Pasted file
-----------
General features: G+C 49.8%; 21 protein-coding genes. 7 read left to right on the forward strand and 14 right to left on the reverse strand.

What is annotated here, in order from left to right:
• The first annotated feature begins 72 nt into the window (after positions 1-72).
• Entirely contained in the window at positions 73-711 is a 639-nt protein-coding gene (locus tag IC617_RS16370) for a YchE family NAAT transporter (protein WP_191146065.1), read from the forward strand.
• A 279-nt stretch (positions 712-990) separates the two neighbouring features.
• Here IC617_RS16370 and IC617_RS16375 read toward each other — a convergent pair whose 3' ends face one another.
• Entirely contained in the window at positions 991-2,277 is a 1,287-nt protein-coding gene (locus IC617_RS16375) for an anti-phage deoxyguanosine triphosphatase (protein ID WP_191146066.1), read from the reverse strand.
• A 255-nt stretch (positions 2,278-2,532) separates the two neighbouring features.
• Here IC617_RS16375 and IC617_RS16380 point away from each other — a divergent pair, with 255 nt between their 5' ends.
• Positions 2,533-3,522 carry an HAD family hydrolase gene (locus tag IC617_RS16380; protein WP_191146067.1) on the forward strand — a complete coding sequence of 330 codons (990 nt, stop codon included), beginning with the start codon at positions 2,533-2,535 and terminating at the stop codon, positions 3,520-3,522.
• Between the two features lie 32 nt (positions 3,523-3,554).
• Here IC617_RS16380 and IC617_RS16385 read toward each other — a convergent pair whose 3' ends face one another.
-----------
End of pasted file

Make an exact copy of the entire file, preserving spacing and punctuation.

General features: G+C 49.8%; 21 protein-coding genes. 7 read left to right on the forward strand and 14 right to left on the reverse strand.

What is annotated here, in order from left to right:
• The first annotated feature begins 72 nt into the window (after positions 1-72).
• Entirely contained in the window at positions 73-711 is a 639-nt protein-coding gene (locus tag IC617_RS16370) for a YchE family NAAT transporter (protein WP_191146065.1), read from the forward strand.
• A 279-nt stretch (positions 712-990) separates the two neighbouring features.
• Here IC617_RS16370 and IC617_RS16375 read toward each other — a convergent pair whose 3' ends face one another.
• Entirely contained in the window at positions 991-2,277 is a 1,287-nt protein-coding gene (locus IC617_RS16375) for an anti-phage deoxyguanosine triphosphatase (protein ID WP_191146066.1), read from the reverse strand.
• A 255-nt stretch (positions 2,278-2,532) separates the two neighbouring features.
• Here IC617_RS16375 and IC617_RS16380 point away from each other — a divergent pair, with 255 nt between their 5' ends.
• Positions 2,533-3,522 carry an HAD family hydrolase gene (locus tag IC617_RS16380; protein WP_191146067.1) on the forward strand — a complete coding sequence of 330 codons (990 nt, stop codon included), beginning with the start codon at positions 2,533-2,535 and terminating at the stop codon, positions 3,520-3,522.
• Between the two features lie 32 nt (positions 3,523-3,554).
• Here IC617_RS16380 and IC617_RS16385 read toward each other — a convergent pair whose 3' ends face one another.